The U.S. Department of Interior’s Bureau of Reclamation has chosen Russell Callejo for the vacant deputy regional director position in the Mid-Pacific Region.
In this position, he will be primarily responsible for the Central Valley Project and related offices and activities, Reclamation says. The Central Valley Project is a multipurpose project providing flood control, hydroelectricity, and irrigation and municipal water supply. It includes the 198.72-MW Folsom hydroelectric plant and the 117-MW Keswick hydropower project.
“Throughout his career, Callejo has built strong, collaborative and enduring professional relationships in the water and power community, including those with contractors and stakeholders, tribal nations and non-governmental organizations,” said Mid-Pacific Regional Director Ernest Conant. “His strong experience within Reclamation is the right fit for this critical position.”
Callejo has served as assistant regional director, leading the team for the re-consultation on coordinated long-term operation of the Central Valley Project and State Water Project. Previously, he managed the strategic and day-to-day operations of the water resources branch at Folsom Dam.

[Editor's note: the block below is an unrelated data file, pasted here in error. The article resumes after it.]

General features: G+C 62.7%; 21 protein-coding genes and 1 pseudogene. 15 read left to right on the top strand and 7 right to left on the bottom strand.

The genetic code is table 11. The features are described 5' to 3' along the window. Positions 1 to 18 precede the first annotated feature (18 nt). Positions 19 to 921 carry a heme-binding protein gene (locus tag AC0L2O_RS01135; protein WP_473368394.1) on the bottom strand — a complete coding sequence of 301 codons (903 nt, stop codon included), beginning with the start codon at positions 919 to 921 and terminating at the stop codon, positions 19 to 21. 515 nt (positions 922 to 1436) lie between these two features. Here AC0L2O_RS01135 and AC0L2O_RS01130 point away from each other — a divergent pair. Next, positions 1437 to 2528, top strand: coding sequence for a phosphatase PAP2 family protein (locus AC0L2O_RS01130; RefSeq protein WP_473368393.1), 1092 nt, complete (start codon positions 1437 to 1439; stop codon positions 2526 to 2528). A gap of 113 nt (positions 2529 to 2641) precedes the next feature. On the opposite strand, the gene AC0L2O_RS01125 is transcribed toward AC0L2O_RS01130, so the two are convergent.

Before joining the Mid-Pacific Region, Callejo served Reclamation’s Lower Colorado Region for almost 20 years, where he held a variety of leadership positions related to river operations, power generation and natural resources management.
Reclamation says Callejo has extensive experience and training in river and reservoir operations and management and holds a master of science degree in civil engineering from the University of Colorado, Boulder.
Callejo will remain in his position of assistant regional director in charge of the re-consultation effort, one of the primary missions before the Mid-Pacific Region, until mid-June when the new biological opinions are to be completed. In mid-June, Callejo will assume his full duties as deputy regional director. In the interim, Don Bader will remain as acting deputy regional director.
Reclamation is the largest wholesale water supplier in the U.S. and the nation’s second largest producer of hydroelectric power. Its facilities also provide substantial flood control, recreation, and fish and wildlife benefits.